Fight against repression of trade unions will bring democracy to life says France’s CGT

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CGT banner leads a march – discrimination and repression of trade unions is a strategy of companies and the government says the union

FIGHTING against the repression of trade unions is bringing democracy to life, says the CGT French trade union federation.

Ikéa lawsuits, dismissals, legal attacks against mobilised employees, new repressive laws …
Freedom of association, more than ever necessary, is under attack in many ways. the CGT warns.
The trial of the surveillance system set up by top executives at Ikéa France to spy on their employees recently shone the spotlight on union repression.
Indeed, trade unionists were the first targets. The prosecutor requested three years in prison against the former CEO and the former head of security, as well as a 2 million euro fine for the French industry.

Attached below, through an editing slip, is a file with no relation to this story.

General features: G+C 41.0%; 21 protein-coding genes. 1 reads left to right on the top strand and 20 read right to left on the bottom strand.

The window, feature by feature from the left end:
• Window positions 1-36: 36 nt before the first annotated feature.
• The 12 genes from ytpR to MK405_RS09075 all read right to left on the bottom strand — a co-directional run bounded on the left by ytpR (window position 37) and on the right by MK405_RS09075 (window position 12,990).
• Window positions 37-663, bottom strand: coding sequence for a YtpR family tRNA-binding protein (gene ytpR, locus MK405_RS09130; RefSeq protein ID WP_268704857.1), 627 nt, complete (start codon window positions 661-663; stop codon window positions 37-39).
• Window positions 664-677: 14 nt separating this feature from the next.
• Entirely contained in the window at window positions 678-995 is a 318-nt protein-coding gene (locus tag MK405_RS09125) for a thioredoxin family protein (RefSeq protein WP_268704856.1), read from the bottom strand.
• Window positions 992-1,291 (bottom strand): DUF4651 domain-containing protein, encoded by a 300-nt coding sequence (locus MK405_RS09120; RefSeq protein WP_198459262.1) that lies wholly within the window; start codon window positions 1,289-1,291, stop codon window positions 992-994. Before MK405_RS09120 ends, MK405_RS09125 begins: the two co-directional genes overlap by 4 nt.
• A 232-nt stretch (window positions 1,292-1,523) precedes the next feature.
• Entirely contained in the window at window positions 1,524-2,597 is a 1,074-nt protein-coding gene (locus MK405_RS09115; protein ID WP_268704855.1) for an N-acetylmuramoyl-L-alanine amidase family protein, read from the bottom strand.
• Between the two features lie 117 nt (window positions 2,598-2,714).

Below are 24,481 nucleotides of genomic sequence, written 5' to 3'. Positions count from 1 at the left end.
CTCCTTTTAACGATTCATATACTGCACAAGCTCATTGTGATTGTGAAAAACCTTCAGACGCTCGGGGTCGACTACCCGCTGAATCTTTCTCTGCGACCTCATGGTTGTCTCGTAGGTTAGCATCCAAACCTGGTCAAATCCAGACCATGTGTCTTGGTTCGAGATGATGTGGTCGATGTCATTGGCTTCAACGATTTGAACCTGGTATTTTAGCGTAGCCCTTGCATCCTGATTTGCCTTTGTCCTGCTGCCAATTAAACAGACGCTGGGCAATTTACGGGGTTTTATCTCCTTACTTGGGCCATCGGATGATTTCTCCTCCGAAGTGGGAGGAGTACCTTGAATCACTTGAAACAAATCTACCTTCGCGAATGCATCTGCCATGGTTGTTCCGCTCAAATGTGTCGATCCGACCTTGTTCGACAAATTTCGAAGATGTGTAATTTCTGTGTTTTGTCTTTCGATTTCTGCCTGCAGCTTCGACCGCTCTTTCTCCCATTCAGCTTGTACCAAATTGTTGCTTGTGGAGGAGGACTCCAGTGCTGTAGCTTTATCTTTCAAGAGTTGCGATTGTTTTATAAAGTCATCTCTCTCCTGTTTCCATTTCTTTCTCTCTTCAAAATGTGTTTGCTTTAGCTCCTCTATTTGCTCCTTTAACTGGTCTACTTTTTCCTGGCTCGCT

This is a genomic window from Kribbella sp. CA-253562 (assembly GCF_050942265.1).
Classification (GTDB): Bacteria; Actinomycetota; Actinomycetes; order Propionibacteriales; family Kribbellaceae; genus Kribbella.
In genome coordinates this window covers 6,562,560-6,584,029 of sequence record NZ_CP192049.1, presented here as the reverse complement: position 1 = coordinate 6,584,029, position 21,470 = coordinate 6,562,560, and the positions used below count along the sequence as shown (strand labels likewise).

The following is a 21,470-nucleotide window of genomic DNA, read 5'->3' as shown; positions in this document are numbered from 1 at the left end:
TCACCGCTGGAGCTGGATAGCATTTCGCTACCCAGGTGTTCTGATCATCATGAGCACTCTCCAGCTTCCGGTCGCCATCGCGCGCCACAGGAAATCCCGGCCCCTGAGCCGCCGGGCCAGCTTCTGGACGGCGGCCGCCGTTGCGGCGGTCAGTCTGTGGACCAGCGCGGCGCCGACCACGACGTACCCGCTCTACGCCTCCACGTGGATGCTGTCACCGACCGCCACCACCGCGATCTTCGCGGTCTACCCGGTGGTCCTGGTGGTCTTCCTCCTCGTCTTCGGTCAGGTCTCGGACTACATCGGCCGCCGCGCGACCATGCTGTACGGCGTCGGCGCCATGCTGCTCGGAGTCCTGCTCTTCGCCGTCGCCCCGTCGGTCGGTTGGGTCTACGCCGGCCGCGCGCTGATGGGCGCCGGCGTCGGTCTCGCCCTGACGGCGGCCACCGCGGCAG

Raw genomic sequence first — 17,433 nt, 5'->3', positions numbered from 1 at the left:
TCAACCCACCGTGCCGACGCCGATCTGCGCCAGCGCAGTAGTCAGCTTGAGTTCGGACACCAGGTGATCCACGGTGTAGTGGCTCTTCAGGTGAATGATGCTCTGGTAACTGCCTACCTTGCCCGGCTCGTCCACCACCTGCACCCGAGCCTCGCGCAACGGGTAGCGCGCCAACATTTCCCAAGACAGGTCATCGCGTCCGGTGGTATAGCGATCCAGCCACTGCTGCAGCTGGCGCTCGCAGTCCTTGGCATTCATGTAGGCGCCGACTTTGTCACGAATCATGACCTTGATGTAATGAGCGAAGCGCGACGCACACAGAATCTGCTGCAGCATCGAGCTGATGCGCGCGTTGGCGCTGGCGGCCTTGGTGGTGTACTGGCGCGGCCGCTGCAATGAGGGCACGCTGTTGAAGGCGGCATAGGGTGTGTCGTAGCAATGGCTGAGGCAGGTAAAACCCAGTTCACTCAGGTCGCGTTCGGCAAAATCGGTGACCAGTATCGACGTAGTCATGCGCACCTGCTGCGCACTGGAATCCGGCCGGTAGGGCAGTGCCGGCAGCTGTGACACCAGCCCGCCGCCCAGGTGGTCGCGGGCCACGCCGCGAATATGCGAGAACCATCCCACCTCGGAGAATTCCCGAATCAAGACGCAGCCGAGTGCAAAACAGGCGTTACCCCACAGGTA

She called for an ‘exemplary condemnation’ that sends a ‘strong message’ to companies.
MSA, RATP, Monoprix … Attacks against mobilised employees are increasing.
In various sectors of activity, trade unionists are dismissed.
When it comes to protected employees, even if the labour inspectorate refuses a dismissal visibly linked to the exercise of trade union activity, the company appeals until it succeeds.
Employers’ animosity towards employee representatives can also take the more insidious form of discrimination.
Put away, prevent a career development …
These unjust and illegal acts have a serious impact on the person concerned and are also harmful for trade unionism.
In effect, this amounts to sending the following message to other employees: ‘If you unionise, you will have daily problems and deteriorated working conditions.’
The CGT has developed indicators to check daily if employees are not discriminated against. But employers refuse to put them in place.